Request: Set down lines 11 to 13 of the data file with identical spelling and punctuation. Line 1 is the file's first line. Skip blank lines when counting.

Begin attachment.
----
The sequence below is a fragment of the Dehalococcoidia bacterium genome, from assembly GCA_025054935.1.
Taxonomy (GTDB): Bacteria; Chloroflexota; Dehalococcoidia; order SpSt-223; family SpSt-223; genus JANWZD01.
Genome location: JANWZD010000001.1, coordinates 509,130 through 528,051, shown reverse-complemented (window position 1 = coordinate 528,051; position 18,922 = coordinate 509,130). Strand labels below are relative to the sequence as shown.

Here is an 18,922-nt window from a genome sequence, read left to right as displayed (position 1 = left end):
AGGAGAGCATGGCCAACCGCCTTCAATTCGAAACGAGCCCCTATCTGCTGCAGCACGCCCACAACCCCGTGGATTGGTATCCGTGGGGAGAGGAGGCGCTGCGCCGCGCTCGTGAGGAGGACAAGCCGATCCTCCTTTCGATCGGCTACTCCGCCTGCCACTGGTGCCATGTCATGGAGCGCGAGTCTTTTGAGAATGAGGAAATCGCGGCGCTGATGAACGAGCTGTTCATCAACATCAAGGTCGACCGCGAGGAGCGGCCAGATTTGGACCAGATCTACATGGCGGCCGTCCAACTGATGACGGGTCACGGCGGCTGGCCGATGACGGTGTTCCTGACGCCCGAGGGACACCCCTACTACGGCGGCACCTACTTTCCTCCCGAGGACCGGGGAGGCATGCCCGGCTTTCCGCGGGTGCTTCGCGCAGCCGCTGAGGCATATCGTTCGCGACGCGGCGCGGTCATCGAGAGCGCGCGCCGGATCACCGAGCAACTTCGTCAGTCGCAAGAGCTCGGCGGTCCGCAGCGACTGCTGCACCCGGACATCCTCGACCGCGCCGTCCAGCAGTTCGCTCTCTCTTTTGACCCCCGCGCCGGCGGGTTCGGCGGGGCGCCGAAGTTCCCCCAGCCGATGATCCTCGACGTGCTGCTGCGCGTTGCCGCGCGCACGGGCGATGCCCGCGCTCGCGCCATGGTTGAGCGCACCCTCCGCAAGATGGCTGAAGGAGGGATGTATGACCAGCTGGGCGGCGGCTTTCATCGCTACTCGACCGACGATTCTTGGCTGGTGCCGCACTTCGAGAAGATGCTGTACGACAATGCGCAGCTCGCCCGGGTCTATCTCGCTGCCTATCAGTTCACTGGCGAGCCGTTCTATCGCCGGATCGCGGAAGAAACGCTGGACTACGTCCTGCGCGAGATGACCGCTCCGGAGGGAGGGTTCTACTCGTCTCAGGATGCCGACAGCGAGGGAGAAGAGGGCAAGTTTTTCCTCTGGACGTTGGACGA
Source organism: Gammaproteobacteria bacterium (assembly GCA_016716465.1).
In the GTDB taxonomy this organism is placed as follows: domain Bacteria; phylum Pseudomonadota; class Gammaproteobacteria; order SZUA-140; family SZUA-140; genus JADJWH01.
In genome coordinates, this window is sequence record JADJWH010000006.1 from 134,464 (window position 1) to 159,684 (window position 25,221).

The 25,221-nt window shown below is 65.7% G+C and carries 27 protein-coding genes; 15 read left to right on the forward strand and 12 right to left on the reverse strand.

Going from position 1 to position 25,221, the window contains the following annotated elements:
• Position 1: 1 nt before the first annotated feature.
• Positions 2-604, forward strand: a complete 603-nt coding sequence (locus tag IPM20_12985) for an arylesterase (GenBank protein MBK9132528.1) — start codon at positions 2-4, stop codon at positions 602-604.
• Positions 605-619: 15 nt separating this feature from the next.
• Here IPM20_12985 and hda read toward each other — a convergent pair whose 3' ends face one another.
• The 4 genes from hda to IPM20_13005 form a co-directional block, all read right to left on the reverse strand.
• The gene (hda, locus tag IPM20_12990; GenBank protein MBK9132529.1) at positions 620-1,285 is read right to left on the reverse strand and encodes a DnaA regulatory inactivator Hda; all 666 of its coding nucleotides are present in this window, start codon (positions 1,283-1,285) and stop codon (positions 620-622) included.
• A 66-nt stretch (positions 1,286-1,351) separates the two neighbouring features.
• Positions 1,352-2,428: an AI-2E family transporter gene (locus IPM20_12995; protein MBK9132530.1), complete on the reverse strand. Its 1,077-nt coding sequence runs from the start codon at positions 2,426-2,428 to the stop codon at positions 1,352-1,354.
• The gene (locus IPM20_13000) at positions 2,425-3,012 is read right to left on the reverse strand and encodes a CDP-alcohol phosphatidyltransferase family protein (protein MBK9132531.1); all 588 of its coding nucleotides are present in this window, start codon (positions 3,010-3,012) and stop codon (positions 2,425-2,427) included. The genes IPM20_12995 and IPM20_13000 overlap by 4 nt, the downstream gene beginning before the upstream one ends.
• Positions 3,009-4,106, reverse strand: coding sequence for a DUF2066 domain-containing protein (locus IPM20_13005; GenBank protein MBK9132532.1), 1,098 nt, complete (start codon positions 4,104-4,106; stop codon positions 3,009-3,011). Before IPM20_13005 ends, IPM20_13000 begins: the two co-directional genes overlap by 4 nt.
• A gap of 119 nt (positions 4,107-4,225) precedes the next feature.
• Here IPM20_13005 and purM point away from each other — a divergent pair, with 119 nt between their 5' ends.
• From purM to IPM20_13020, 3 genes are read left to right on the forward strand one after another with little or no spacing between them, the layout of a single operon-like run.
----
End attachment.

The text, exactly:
• Position 1: 1 nt before the first annotated feature.
• Positions 2-604, forward strand: a complete 603-nt coding sequence (locus tag IPM20_12985) for an arylesterase (GenBank protein MBK9132528.1) — start codon at positions 2-4, stop codon at positions 602-604.
• Positions 605-619: 15 nt separating this feature from the next.